BY BETH WOJCIECHOWSKI
In February, the Brandywine Museum of Art, just over the Pennsylvania-Delaware border in Chadds Ford, welcomed the “Andrew Wyeth: Home Places” exhibition featuring Andrew Wyeth’s most iconic artworks of local buildings.
Wyeth, an artist from Chadds Ford, was born in 1917. He is considered one of the best-known realist painters of the 20th century and his pieces have been showcased at some of the most prominent galleries in the U.S., including the MoMA in New York City and the National Gallery of Art in Washington, D.C..
The Brandywine River Museum holds the largest collection of Wyeth’s pieces in the United States, with a current count of nearly 7,000 pieces. Their newest exhibit, “Andrew Wyeth: Home Places,” features “nearly 50 paintings and drawings of local buildings that inspired Wyeth time and time again over seven decades of his career,” according to the exhibition’s webpage. “Andrew Wyeth: Home Places” is a temporary display that will be open until June of this year.
This exhibition features pieces that have been pulled from the museum’s newly acquired Andrew and Betsy Wyeth collection. According to William L. Coleman, Wyeth Foundation director and curator, these pieces have never been publicly on display before.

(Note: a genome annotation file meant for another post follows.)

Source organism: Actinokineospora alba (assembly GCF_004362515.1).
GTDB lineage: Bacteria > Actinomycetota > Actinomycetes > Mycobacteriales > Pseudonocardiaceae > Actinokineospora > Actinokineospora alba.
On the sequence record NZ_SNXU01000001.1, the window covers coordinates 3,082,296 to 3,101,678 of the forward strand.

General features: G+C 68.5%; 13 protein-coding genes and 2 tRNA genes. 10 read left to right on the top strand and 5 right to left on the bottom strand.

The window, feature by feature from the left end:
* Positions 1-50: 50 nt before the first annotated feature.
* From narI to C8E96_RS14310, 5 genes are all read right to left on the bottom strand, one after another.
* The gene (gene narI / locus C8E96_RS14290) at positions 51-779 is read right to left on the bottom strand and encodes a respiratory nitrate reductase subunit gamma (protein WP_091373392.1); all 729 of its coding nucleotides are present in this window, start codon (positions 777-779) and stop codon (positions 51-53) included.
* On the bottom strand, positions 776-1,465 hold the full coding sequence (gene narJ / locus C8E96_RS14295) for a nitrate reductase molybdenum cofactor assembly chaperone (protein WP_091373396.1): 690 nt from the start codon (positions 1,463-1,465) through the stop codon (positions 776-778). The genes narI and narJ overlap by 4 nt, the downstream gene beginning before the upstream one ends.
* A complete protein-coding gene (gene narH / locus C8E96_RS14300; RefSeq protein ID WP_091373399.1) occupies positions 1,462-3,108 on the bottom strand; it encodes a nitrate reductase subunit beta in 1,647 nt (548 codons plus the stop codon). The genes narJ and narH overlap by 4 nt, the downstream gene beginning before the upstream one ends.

When studying this collection, Coleman found a pattern of portraits of houses and local buildings.
While these pieces focus on the buildings of Chadds Ford where Wyeth found much inspiration during his seven-decade career, Coleman said that these pieces and what they express are more universal than they seem.
“I consider these artworks significant not just to the region, but to the world,” Coleman said. “Though his practice was rooted in the Chadds Ford landscape for more than seven decades, he found his way to a visionary modernism that delved beneath the visible surface of ordinary places and people to the layers of depth we all contain.”
Wyeth’s pieces are significant in the sense that they still remain relevant decades after they were originally created. Art is a means of connection, and if people can still connect to a piece of art made before they were even born, then that is the true mark of a good artist, according to Coleman.
“Living with these largely unseen artworks on our walls has made me more attuned to the layers of stories in the ordinary places around us,” Coleman said. “I hope it will have a similar effect on visitors. Beneath that parking lot or strip mall you see every day are thousands of years of dramas, large and small.”